HEALTH & NUTRITION CPD – JANUARY 2023

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WHAT’S NEW IN ‘BIOTICS?

Understanding new gut health ingredients with Kate Hore RNutr(Animal) R.Anim.Technol (Cert), head nutritionist at NAF

AMTRA is required by the Veterinary Medicines Regulations to ensure its RAMAs/SQPs undertake CPD. All RAMAs/SQPs must earn a certain number of CPD points in a given period of time in order to retain their qualification. RAMAs/SQPs who read this feature and submit correct answers to the questions below will receive two CPD points. For more about AMTRA and becoming a RAMA/SQP, visit www.amtra.org.uk

Digestive health is such a key area of overall equine health and vitality. The gastrointestinal tract is recognised not only for diet utilisation, but also as the principal immunity organ in the body, conferring at least 70% of the body’s defences.

The gastrointestinal tract is recognised not only for diet utilisation, but also as the principal immunity organ in the body,

The modern equine lifestyle can be challenging for that digestive system. Whether through unnatural diet, prolonged periods stabled or intensive exercise and regular travel, it seems our horses’ guts often need a little additional help.

The use of probiotic yeast is long-established in equine supplements, and in recent years we have become more familiar with prebiotics too. Just recently, we are seeing a new boy on the block – postbiotics.

In order to advise customers correctly, we need to know our pre from pro, from post, and our microbiome from microbiota.

PREBIOTICS

In many ways it makes sense to consider the prebiotics first, as they can be thought of as initiating the ‘biotics’ pathway through the gut. Prebiotics were first defined, in 1995, as a non-digestible ingredient that benefits the host (animal/person) by stimulating growth of one, or a limited number, of bacteria. However, that definition is a little restrictive, and the more broadly accepted definition is now seen as:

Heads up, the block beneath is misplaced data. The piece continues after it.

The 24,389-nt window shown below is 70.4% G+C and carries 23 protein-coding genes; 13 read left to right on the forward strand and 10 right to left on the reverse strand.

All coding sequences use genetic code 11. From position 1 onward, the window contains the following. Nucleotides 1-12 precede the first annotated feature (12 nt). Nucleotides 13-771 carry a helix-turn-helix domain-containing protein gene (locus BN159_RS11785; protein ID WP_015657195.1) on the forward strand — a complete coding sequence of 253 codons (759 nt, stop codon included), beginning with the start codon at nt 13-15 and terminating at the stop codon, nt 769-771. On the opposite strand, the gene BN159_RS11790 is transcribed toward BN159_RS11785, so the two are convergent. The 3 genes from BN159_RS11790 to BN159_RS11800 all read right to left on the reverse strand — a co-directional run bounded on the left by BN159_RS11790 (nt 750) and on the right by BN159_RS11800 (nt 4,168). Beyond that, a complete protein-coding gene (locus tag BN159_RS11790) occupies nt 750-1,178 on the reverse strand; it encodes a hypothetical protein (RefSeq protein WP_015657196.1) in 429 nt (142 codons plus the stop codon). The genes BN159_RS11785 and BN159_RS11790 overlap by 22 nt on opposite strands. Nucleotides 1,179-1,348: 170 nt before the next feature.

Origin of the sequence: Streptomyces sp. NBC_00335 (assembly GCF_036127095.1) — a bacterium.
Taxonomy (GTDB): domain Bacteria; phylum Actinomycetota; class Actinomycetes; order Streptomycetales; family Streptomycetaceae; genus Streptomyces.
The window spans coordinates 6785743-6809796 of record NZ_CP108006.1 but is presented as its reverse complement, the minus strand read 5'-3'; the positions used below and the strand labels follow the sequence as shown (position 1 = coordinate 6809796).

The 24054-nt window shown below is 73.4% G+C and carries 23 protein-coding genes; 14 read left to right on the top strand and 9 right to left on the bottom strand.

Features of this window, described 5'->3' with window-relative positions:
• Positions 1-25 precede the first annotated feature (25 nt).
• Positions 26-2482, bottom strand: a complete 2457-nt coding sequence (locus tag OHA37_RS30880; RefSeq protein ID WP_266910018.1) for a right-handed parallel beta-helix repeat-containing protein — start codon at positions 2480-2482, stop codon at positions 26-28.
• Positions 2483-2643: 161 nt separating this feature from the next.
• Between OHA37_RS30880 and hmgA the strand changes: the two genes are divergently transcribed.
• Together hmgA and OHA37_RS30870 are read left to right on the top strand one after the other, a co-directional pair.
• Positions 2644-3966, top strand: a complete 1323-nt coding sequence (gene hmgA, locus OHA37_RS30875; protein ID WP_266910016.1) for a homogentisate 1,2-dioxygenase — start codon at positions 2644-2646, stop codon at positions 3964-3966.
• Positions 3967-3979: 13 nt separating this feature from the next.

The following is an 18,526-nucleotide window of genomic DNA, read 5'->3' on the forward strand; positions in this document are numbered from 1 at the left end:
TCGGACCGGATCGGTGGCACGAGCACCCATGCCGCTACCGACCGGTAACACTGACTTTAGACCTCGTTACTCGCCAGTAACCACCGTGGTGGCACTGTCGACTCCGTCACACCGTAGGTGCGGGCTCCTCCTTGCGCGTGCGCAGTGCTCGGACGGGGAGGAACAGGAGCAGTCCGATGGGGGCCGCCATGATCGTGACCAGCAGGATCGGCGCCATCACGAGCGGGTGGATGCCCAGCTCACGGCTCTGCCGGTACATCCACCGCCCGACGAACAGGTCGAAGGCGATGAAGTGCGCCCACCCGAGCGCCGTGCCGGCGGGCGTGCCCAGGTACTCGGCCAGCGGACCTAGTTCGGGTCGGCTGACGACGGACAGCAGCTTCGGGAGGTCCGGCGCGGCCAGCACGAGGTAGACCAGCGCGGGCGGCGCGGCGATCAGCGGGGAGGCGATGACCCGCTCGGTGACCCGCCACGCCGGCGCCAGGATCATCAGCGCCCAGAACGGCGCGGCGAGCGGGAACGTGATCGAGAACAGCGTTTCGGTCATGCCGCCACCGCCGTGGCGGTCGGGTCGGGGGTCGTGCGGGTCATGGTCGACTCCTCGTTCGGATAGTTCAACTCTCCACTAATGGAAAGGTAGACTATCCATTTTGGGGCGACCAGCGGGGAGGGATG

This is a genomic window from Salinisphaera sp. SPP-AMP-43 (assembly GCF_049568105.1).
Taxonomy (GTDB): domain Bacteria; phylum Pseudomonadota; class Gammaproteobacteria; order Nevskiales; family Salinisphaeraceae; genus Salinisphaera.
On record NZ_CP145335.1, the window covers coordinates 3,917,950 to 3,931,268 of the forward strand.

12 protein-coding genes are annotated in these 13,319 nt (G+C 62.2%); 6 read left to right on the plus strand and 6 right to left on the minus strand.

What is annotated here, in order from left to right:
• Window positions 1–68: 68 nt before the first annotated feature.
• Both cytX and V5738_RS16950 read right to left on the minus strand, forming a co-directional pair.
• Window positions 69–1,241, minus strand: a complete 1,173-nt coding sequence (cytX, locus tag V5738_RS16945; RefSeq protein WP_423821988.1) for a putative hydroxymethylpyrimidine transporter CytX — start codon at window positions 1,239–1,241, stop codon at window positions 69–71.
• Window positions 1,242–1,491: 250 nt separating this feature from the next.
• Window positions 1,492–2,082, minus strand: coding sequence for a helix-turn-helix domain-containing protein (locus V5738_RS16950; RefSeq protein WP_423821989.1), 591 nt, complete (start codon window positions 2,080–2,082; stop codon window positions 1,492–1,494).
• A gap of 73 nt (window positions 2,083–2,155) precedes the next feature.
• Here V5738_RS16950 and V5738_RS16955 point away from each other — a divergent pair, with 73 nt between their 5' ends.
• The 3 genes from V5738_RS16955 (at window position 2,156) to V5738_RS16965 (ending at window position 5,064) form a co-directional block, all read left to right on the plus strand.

‘a selectively fermented ingredient that results in specific changes in the composition and/or activity of the gastrointestinal microbiota, thus conferring benefit(s) upon host health.’

To meet the criteria, prebiotic compounds must be resistant to the acidic pH of the stomach, remain undigested by the host animal’s own enzymes and not be absorbed by the digestive tract. Prebiotics then work by fuelling growth of the intestinal microbiota – effectively acting as food for the microbes – which, in turn, is beneficial to the overall health of the animal.

In horses we typically see the prebiotics MOS (mannanoligosaccharides) and FOS (fructooligosaccharides), which includes compounds such as Inulin. Prebiotics are legally classed a ‘Feed Materials’ and, as such, will be listed under the Composition section of the label on feed, including complementary feed supplements.

PROBIOTICS

Probiotics get their name from the Latin ‘pro’ meaning ‘for’, and ‘biotic’ meaning ‘pertaining to life’, which helps us to remember that probiotics are, by definition, ‘for life’! Probiotics are defined as:

Are products such as live probiotic yoghurt appropriate to feed to horses?

‘live microorganisms that when consumed in adequate amounts confer a health benefit to the host.’

In human nutrition we are familiar with products such as live probiotic yoghurt, but are these appropriate to feed to our horses? No, not really, and for two important reasons.

Firstly, horses obviously have a very different natural diet from ourselves, which means they have a very different array of microbes in their digestive tract to us. For a probiotic to work, it must be appropriate to the animal it is being fed to.

Currently there is only one legal, live probiotic available for use in equine feed in the UK and through Europe. That is the live probiotic yeast, Saccharomyces cerevisiae. There are a number of different strains, but all are that yeast.

As a retailer, if you are offered products containing live bacteria, or claiming to provide a blend of different probiotics, then you should avoid them, and report them to your local Trading Standards Office. Those products are illegal under Feed Law, and – just as importantly – are not proven to either be safe or effective in horses. The probiotic yeast has proven functionality for improving digestibility, and is legally registered.

On the label, the live yeast will be listed under Additives, and must have its ‘cfu’ number (colony forming unit), which tells you the level included. Be aware that Saccharomyces can also be listed in a number of other ingredients, which don’t have ‘live’ activity, for example, Brewers’ Yeast is an inactive yeast. If you want a probiotic check the listing carefully.